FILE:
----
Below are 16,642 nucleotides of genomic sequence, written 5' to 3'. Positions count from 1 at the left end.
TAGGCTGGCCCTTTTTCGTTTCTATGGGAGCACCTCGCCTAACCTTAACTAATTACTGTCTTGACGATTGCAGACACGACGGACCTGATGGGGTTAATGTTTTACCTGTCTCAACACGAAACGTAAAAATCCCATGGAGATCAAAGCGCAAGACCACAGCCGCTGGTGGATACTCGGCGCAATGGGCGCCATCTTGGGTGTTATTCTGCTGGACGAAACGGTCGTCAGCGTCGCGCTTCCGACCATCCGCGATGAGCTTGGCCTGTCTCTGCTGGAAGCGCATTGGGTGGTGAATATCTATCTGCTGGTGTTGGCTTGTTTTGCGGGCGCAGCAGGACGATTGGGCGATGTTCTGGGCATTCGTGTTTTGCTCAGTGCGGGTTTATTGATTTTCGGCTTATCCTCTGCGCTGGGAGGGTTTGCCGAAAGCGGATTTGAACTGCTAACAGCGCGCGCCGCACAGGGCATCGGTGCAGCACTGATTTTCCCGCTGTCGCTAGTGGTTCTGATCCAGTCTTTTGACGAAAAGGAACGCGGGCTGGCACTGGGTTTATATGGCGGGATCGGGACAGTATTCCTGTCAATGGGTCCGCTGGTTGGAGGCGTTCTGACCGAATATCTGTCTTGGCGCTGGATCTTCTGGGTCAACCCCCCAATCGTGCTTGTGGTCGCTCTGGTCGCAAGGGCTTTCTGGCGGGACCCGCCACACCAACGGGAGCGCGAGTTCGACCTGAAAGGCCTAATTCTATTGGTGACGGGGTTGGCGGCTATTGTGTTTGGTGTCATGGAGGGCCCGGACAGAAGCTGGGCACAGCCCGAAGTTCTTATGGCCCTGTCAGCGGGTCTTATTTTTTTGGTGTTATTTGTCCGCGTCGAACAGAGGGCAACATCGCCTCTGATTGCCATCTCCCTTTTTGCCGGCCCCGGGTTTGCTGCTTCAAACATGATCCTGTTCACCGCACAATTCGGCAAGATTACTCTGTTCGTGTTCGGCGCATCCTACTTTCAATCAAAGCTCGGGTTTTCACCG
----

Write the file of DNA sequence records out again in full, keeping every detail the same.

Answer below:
Below are 16,642 nucleotides of genomic sequence, written 5' to 3'. Positions count from 1 at the left end.
TAGGCTGGCCCTTTTTCGTTTCTATGGGAGCACCTCGCCTAACCTTAACTAATTACTGTCTTGACGATTGCAGACACGACGGACCTGATGGGGTTAATGTTTTACCTGTCTCAACACGAAACGTAAAAATCCCATGGAGATCAAAGCGCAAGACCACAGCCGCTGGTGGATACTCGGCGCAATGGGCGCCATCTTGGGTGTTATTCTGCTGGACGAAACGGTCGTCAGCGTCGCGCTTCCGACCATCCGCGATGAGCTTGGCCTGTCTCTGCTGGAAGCGCATTGGGTGGTGAATATCTATCTGCTGGTGTTGGCTTGTTTTGCGGGCGCAGCAGGACGATTGGGCGATGTTCTGGGCATTCGTGTTTTGCTCAGTGCGGGTTTATTGATTTTCGGCTTATCCTCTGCGCTGGGAGGGTTTGCCGAAAGCGGATTTGAACTGCTAACAGCGCGCGCCGCACAGGGCATCGGTGCAGCACTGATTTTCCCGCTGTCGCTAGTGGTTCTGATCCAGTCTTTTGACGAAAAGGAACGCGGGCTGGCACTGGGTTTATATGGCGGGATCGGGACAGTATTCCTGTCAATGGGTCCGCTGGTTGGAGGCGTTCTGACCGAATATCTGTCTTGGCGCTGGATCTTCTGGGTCAACCCCCCAATCGTGCTTGTGGTCGCTCTGGTCGCAAGGGCTTTCTGGCGGGACCCGCCACACCAACGGGAGCGCGAGTTCGACCTGAAAGGCCTAATTCTATTGGTGACGGGGTTGGCGGCTATTGTGTTTGGTGTCATGGAGGGCCCGGACAGAAGCTGGGCACAGCCCGAAGTTCTTATGGCCCTGTCAGCGGGTCTTATTTTTTTGGTGTTATTTGTCCGCGTCGAACAGAGGGCAACATCGCCTCTGATTGCCATCTCCCTTTTTGCCGGCCCCGGGTTTGCTGCTTCAAACATGATCCTGTTCACCGCACAATTCGGCAAGATTACTCTGTTCGTGTTCGGCGCATCCTACTTTCAATCAAAGCTCGGGTTTTCACCG